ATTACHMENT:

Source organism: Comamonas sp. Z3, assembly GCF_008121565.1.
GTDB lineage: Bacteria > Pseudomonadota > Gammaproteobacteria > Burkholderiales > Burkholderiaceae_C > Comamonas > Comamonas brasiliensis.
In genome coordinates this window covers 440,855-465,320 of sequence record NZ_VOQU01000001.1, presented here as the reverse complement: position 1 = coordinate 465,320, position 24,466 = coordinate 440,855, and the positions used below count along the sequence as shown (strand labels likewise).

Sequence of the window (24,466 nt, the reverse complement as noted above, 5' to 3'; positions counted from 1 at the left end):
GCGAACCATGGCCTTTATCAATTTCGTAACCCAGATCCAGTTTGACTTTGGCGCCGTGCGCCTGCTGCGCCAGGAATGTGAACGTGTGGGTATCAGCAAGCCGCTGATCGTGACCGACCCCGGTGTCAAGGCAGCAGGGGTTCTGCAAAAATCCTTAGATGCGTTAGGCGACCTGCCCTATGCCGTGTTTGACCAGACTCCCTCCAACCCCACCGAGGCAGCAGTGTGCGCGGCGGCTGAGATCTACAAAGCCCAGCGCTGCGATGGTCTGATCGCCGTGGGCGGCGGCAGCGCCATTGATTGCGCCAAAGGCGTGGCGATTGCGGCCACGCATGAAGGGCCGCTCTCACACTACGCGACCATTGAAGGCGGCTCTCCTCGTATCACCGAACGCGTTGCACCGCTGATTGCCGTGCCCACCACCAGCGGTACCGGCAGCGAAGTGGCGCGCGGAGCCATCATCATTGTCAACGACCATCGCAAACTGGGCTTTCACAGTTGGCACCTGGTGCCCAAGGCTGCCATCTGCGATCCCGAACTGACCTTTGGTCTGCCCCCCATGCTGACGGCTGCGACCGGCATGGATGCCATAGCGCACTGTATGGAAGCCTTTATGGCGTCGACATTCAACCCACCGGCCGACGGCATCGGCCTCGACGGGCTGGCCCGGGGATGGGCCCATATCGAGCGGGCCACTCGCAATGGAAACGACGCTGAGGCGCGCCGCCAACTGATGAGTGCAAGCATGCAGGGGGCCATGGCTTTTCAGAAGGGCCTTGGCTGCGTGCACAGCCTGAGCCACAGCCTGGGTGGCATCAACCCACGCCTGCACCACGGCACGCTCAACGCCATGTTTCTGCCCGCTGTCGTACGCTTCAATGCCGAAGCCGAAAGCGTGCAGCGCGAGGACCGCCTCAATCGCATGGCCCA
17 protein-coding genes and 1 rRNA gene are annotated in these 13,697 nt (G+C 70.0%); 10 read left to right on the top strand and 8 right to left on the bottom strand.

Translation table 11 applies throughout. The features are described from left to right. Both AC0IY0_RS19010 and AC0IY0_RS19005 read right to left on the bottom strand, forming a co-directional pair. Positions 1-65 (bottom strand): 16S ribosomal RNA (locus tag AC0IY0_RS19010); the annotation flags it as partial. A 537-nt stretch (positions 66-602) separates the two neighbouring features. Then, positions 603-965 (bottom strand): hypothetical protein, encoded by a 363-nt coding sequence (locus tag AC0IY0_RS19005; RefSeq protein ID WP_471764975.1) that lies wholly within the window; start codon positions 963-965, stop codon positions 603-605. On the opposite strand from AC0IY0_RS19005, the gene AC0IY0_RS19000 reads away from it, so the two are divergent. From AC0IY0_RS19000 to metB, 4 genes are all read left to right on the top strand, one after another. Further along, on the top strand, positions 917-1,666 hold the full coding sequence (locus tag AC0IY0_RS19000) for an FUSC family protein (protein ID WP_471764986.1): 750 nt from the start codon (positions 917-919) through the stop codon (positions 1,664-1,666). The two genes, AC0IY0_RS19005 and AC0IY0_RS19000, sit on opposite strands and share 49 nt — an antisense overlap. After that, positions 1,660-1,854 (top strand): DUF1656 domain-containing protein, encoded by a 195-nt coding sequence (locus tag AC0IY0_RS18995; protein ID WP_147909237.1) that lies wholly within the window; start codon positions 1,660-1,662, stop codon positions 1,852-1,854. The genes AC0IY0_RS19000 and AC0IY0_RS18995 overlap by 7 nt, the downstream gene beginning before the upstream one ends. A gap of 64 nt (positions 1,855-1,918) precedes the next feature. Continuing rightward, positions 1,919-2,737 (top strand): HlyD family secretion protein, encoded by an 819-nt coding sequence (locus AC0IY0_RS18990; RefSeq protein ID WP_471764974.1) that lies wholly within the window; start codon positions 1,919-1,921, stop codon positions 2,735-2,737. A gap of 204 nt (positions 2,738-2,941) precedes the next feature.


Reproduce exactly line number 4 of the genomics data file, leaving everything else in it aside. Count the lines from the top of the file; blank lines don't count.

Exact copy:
Sequence of the window (24,466 nt, the reverse complement as noted above, 5' to 3'; positions counted from 1 at the left end):